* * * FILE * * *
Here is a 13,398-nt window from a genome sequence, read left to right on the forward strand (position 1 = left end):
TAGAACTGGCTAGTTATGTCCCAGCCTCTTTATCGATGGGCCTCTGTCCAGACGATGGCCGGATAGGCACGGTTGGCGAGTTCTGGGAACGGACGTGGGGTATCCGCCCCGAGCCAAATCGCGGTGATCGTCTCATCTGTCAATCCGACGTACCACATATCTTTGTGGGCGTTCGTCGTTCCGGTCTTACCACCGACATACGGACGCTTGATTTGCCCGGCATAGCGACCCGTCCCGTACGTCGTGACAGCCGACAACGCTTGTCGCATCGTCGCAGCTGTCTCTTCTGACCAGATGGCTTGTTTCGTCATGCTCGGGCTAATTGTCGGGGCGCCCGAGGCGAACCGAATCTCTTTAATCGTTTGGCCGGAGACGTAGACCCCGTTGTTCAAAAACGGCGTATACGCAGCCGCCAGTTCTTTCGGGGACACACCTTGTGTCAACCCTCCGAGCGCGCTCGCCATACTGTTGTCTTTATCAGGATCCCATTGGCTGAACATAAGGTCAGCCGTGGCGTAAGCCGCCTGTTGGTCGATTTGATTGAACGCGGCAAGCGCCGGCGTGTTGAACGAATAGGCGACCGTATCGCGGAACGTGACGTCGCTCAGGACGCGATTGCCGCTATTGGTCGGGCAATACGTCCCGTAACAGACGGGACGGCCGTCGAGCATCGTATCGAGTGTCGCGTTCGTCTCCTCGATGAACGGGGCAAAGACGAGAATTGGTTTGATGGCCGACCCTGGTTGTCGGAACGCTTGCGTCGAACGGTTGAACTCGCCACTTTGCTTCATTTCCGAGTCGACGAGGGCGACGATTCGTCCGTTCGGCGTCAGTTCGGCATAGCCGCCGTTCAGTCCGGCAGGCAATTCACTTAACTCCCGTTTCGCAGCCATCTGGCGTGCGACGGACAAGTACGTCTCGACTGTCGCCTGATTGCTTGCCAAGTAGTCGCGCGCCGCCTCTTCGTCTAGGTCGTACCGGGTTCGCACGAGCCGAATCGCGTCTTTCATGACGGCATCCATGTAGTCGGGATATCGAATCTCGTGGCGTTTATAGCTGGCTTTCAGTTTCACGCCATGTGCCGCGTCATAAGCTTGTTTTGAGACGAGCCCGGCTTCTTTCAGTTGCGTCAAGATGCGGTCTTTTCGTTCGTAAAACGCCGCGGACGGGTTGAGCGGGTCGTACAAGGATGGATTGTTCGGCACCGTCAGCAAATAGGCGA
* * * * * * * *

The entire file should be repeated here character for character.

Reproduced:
Here is a 13,398-nt window from a genome sequence, read left to right on the forward strand (position 1 = left end):
TAGAACTGGCTAGTTATGTCCCAGCCTCTTTATCGATGGGCCTCTGTCCAGACGATGGCCGGATAGGCACGGTTGGCGAGTTCTGGGAACGGACGTGGGGTATCCGCCCCGAGCCAAATCGCGGTGATCGTCTCATCTGTCAATCCGACGTACCACATATCTTTGTGGGCGTTCGTCGTTCCGGTCTTACCACCGACATACGGACGCTTGATTTGCCCGGCATAGCGACCCGTCCCGTACGTCGTGACAGCCGACAACGCTTGTCGCATCGTCGCAGCTGTCTCTTCTGACCAGATGGCTTGTTTCGTCATGCTCGGGCTAATTGTCGGGGCGCCCGAGGCGAACCGAATCTCTTTAATCGTTTGGCCGGAGACGTAGACCCCGTTGTTCAAAAACGGCGTATACGCAGCCGCCAGTTCTTTCGGGGACACACCTTGTGTCAACCCTCCGAGCGCGCTCGCCATACTGTTGTCTTTATCAGGATCCCATTGGCTGAACATAAGGTCAGCCGTGGCGTAAGCCGCCTGTTGGTCGATTTGATTGAACGCGGCAAGCGCCGGCGTGTTGAACGAATAGGCGACCGTATCGCGGAACGTGACGTCGCTCAGGACGCGATTGCCGCTATTGGTCGGGCAATACGTCCCGTAACAGACGGGACGGCCGTCGAGCATCGTATCGAGTGTCGCGTTCGTCTCCTCGATGAACGGGGCAAAGACGAGAATTGGTTTGATGGCCGACCCTGGTTGTCGGAACGCTTGCGTCGAACGGTTGAACTCGCCACTTTGCTTCATTTCCGAGTCGACGAGGGCGACGATTCGTCCGTTCGGCGTCAGTTCGGCATAGCCGCCGTTCAGTCCGGCAGGCAATTCACTTAACTCCCGTTTCGCAGCCATCTGGCGTGCGACGGACAAGTACGTCTCGACTGTCGCCTGATTGCTTGCCAAGTAGTCGCGCGCCGCCTCTTCGTCTAGGTCGTACCGGGTTCGCACGAGCCGAATCGCGTCTTTCATGACGGCATCCATGTAGTCGGGATATCGAATCTCGTGGCGTTTATAGCTGGCTTTCAGTTTCACGCCATGTGCCGCGTCATAAGCTTGTTTTGAGACGAGCCCGGCTTCTTTCAGTTGCGTCAAGATGCGGTCTTTTCGTTCGTAAAACGCCGCGGACGGGTTGAGCGGGTCGTACAAGGATGGATTGTTCGGCACCGTCAGCAAATAGGCGA